Half the people on my Facebook friends list have linked to an article by Megan Garber in the Atlantic titled “English Has a New Preposition, Because Internet,” about the growing use of the word because in the structure “because noun,” as in “because Internet” or “because FEELINGS” or “because Science!”
That article draws on a bunch of other recent articles from the linguistoblogosphere, including one by Stan Carey that goes into more detail and provides more links. The Atlantic also provides a cute followup by Alexis Madrigal categorizing becauses, which roundaboutly reminds me of an old column of mine, “Matt Brocchini Explains It All to You”; also of Jay and Elliott's Universal Explainer.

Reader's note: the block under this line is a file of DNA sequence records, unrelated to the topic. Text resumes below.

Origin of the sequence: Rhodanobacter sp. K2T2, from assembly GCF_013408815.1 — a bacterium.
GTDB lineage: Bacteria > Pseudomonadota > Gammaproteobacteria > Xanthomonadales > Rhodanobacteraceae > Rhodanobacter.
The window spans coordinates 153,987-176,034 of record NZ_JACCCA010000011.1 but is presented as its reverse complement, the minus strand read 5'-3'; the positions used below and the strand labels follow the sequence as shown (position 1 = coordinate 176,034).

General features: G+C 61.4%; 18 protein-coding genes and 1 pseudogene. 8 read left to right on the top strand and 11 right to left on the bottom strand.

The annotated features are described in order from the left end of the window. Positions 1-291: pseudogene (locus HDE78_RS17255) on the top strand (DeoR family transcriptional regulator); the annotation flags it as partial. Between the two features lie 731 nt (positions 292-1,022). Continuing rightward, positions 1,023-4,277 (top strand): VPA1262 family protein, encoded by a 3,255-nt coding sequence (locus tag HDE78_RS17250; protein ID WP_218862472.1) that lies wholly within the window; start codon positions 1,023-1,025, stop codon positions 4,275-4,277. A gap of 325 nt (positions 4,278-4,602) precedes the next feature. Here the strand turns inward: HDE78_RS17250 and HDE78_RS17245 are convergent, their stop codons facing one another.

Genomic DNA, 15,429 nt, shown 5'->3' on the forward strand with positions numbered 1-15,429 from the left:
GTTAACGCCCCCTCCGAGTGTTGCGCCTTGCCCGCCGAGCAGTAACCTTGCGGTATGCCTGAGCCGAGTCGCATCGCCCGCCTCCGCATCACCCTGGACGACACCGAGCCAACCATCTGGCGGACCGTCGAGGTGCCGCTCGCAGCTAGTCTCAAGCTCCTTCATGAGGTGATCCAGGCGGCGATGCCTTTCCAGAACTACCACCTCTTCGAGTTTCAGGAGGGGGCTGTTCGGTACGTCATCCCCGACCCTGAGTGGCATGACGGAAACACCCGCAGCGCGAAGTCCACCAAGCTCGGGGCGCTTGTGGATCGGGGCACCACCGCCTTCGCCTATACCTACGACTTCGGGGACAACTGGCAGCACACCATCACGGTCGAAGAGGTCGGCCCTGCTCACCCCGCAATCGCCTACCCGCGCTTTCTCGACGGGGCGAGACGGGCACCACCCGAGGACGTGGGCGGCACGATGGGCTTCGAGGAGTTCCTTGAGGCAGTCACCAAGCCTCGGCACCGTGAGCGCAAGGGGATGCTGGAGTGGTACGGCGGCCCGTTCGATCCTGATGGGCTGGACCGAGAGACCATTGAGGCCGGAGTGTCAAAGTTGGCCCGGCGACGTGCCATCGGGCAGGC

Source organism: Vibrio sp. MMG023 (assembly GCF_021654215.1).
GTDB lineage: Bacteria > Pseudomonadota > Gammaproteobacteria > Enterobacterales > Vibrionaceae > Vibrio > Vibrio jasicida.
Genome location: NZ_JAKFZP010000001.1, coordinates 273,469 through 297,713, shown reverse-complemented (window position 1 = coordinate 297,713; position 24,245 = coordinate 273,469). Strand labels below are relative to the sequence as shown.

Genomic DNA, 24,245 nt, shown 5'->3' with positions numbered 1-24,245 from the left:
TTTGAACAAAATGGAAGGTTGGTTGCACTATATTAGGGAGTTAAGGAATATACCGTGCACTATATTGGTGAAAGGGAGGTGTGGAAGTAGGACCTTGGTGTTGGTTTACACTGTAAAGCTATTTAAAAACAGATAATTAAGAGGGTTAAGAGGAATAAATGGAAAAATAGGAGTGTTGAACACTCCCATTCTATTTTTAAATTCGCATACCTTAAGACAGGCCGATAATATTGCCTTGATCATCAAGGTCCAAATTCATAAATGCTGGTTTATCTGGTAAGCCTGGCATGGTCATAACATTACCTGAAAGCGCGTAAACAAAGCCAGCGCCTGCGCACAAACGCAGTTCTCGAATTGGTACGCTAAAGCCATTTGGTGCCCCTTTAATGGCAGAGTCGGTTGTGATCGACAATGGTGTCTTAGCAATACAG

Anyway, I think the linguists' observations about because+noun are interesting (let's not call it “because-noun,” because confusing!), but so far I haven't seen anyone talk about it specifically as a shortening of the phrase “because of,” which seems to me to be the most likely derivation. It's expanded beyond that by now; in some contexts it can be thought of as short for “because that is” or “because I like” or all sorts of other things. But I think it's closer in structure to a shortened form of “because of” than to (for example) a shortened version of “because, hey,” which was one linguist's suggestion for an earlier similar construction.